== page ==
Today in History:

6 Series I Volume XVIII- Serial 26 - Suffolk


and 12 missing (as will be seen by list appended*), exclusive of those lost by the unfortunate blowing up of the army gunboat Picket. Owing to the death of the captain of the Picket, who was the only officer attached to the vessels, the list of killed and wounded had not been as yet made out.

I find that the explosion of the magazine of the Picket will not eventuate in the total loss of the vessel. The guns have already been recovered; the machinery can certainly be saved, and possibly the hull raised and repaired. If this be found impossible the machinery can be transferred to a canal-barge, and fit up a second gunboats as effective as the Picket.

The five companies of the Third New York Cavalry, and Battery H, Third New York Artillery, were very effective in driving the enemy from the streets. The two companies of the Twenty-fourth Massachusetts Volunteers and two companies of the First North Carolina Union Volunteers, under command of Colonel E. E. Potter, First North Carolina, Fought well and held their position.

I shall have the honor, in my next communication, to solicit the medal of honor for three most gallant men of the rank and file.

I have the honor to remain, general, very respectfully, your obedient servant,


Major-General of Volunteers, Commanding.

Major General H. W. HALLECK,

General-in-Chief, U. S. Army, Washington, D. C.

Numbers 2. Report of Lieutenant Colonel Edward E. Porter, First North Carolina Infantry (Union).

Washington, September 5 [6], 1862 - 12 m.

SIR: I have the honor to report that this town was attacked this morning at 4 o'clock by a force consisting, according to the reports of prisoners, of from 600 to 1,000 infantry, six companies of cavalry, and one battery of artillery. I had just started with Colonel Mix and his command for Plymouth, when the attack was made. A halt was ordered and we moved back into the town. A heavy firing of musketry was going on at the upper end of the town. As we turned into the main street some of the enemy's cavalry came charging down, using sabers and pistols freely. Some of them were knocked over and others turned back. The artillery was placed at the intersection of the streets, with the cavalry supporting it. I advanced up the main street with one piece of artillery and a squadron of cavalry to the infantry quarters, where a desultory firing was going on. The enemy had surprised the artillerymen at their quarters in the school-house, at the corner of Second and Bridge streets, and were there in very strong force. I placed the 12-pounder at the intersection of Main and Bridge. All the infantry, North Carolina and Massachusetts, supported the artillery. The firing here was very sharp. Nothing but a small lot separated our men from theirs, each firing behind fences. Our piece did good execution, but the gunners were all shot, and I had to withdraw the gun and the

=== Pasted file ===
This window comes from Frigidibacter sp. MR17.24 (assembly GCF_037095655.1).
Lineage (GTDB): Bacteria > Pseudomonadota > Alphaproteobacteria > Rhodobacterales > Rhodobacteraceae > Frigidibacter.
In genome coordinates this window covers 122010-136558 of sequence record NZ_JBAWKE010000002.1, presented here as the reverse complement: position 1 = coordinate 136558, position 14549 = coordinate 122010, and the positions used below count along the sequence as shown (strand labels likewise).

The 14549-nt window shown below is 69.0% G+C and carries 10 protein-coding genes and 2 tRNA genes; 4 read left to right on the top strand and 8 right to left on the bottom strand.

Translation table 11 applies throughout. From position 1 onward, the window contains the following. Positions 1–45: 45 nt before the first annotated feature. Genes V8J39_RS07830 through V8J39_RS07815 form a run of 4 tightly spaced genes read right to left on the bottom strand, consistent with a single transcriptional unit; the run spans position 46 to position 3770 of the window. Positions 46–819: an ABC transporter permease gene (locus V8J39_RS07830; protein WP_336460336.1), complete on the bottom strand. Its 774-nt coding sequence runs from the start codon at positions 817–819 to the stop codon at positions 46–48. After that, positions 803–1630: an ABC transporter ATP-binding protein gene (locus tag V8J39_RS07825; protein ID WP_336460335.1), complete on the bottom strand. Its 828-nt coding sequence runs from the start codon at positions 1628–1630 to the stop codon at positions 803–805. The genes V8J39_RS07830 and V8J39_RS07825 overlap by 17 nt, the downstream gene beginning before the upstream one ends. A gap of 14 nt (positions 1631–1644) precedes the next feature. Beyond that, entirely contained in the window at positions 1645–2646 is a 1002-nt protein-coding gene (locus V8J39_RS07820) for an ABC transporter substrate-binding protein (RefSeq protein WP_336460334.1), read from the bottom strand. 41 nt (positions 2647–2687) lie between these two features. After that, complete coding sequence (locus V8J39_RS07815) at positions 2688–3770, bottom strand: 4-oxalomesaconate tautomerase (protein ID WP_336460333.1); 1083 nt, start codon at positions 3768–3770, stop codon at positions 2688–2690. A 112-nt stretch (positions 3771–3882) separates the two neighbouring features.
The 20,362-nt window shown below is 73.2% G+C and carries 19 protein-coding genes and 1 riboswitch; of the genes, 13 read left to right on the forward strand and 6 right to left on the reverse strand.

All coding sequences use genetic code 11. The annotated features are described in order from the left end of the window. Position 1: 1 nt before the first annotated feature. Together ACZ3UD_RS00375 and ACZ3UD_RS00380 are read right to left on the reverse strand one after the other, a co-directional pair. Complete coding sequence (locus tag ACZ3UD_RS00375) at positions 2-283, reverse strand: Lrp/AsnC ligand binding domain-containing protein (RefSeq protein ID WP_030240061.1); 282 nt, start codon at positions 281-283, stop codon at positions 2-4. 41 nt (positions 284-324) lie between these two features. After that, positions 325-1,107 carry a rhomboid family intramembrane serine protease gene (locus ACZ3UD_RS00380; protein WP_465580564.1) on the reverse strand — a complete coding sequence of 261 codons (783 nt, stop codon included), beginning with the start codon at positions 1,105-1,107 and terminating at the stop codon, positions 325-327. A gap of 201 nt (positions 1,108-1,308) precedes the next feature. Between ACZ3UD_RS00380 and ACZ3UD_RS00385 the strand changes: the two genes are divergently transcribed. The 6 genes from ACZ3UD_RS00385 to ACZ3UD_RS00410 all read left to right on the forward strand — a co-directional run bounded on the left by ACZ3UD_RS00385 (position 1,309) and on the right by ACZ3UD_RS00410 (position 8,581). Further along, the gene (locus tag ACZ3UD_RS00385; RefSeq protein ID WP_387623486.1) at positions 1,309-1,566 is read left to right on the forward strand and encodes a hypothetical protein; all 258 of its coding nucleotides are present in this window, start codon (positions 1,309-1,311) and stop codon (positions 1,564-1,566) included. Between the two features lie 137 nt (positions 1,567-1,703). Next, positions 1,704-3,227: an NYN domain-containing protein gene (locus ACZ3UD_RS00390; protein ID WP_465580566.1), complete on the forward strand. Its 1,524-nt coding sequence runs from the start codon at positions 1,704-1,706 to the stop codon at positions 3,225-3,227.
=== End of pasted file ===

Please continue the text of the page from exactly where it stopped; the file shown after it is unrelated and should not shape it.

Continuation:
* Nominal list omitted.